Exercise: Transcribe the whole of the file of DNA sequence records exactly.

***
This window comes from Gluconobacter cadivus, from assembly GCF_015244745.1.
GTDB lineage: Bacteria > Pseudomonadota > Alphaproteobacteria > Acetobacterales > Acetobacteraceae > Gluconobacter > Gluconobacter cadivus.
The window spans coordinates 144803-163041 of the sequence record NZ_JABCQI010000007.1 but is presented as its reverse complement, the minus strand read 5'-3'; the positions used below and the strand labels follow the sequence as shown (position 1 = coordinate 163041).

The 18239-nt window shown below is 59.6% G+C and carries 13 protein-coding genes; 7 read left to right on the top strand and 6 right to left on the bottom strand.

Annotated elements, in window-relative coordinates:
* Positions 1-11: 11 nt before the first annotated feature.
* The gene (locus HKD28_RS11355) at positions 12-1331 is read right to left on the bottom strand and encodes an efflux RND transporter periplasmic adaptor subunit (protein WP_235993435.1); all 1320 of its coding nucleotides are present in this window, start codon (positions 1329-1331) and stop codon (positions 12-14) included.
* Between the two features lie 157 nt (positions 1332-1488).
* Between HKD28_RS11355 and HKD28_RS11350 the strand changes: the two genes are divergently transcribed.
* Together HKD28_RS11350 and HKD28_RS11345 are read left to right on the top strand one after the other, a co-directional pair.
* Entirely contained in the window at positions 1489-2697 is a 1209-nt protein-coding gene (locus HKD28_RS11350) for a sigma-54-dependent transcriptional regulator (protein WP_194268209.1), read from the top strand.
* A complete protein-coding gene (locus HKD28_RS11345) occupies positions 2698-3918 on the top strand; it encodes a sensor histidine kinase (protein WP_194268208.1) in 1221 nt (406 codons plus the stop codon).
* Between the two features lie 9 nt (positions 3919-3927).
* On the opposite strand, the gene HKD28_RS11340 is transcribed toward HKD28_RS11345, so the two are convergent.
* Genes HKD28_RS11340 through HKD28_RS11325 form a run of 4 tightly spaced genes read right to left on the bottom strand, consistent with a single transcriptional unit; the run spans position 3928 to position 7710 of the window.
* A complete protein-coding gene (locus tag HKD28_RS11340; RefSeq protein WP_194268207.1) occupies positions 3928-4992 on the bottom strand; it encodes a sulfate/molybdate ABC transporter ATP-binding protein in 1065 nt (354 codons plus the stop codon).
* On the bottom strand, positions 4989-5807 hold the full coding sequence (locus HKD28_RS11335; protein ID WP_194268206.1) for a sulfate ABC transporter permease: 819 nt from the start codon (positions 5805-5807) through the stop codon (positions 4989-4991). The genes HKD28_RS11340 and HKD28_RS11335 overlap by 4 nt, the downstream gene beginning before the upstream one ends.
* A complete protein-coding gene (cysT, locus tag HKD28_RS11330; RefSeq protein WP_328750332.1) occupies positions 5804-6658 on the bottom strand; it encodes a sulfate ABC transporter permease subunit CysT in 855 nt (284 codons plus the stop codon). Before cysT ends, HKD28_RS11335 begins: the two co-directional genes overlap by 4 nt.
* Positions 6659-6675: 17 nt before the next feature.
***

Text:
This window comes from Gluconobacter cadivus, from assembly GCF_015244745.1.
GTDB lineage: Bacteria > Pseudomonadota > Alphaproteobacteria > Acetobacterales > Acetobacteraceae > Gluconobacter > Gluconobacter cadivus.
The window spans coordinates 144803-163041 of the sequence record NZ_JABCQI010000007.1 but is presented as its reverse complement, the minus strand read 5'-3'; the positions used below and the strand labels follow the sequence as shown (position 1 = coordinate 163041).

The 18239-nt window shown below is 59.6% G+C and carries 13 protein-coding genes; 7 read left to right on the top strand and 6 right to left on the bottom strand.

Annotated elements, in window-relative coordinates:
* Positions 1-11: 11 nt before the first annotated feature.
* The gene (locus HKD28_RS11355) at positions 12-1331 is read right to left on the bottom strand and encodes an efflux RND transporter periplasmic adaptor subunit (protein WP_235993435.1); all 1320 of its coding nucleotides are present in this window, start codon (positions 1329-1331) and stop codon (positions 12-14) included.
* Between the two features lie 157 nt (positions 1332-1488).
* Between HKD28_RS11355 and HKD28_RS11350 the strand changes: the two genes are divergently transcribed.
* Together HKD28_RS11350 and HKD28_RS11345 are read left to right on the top strand one after the other, a co-directional pair.
* Entirely contained in the window at positions 1489-2697 is a 1209-nt protein-coding gene (locus HKD28_RS11350) for a sigma-54-dependent transcriptional regulator (protein WP_194268209.1), read from the top strand.
* A complete protein-coding gene (locus HKD28_RS11345) occupies positions 2698-3918 on the top strand; it encodes a sensor histidine kinase (protein WP_194268208.1) in 1221 nt (406 codons plus the stop codon).
* Between the two features lie 9 nt (positions 3919-3927).
* On the opposite strand, the gene HKD28_RS11340 is transcribed toward HKD28_RS11345, so the two are convergent.
* Genes HKD28_RS11340 through HKD28_RS11325 form a run of 4 tightly spaced genes read right to left on the bottom strand, consistent with a single transcriptional unit; the run spans position 3928 to position 7710 of the window.
* A complete protein-coding gene (locus tag HKD28_RS11340; RefSeq protein WP_194268207.1) occupies positions 3928-4992 on the bottom strand; it encodes a sulfate/molybdate ABC transporter ATP-binding protein in 1065 nt (354 codons plus the stop codon).
* On the bottom strand, positions 4989-5807 hold the full coding sequence (locus HKD28_RS11335; protein ID WP_194268206.1) for a sulfate ABC transporter permease: 819 nt from the start codon (positions 5805-5807) through the stop codon (positions 4989-4991). The genes HKD28_RS11340 and HKD28_RS11335 overlap by 4 nt, the downstream gene beginning before the upstream one ends.
* A complete protein-coding gene (cysT, locus tag HKD28_RS11330; RefSeq protein WP_328750332.1) occupies positions 5804-6658 on the bottom strand; it encodes a sulfate ABC transporter permease subunit CysT in 855 nt (284 codons plus the stop codon). Before cysT ends, HKD28_RS11335 begins: the two co-directional genes overlap by 4 nt.
* Positions 6659-6675: 17 nt before the next feature.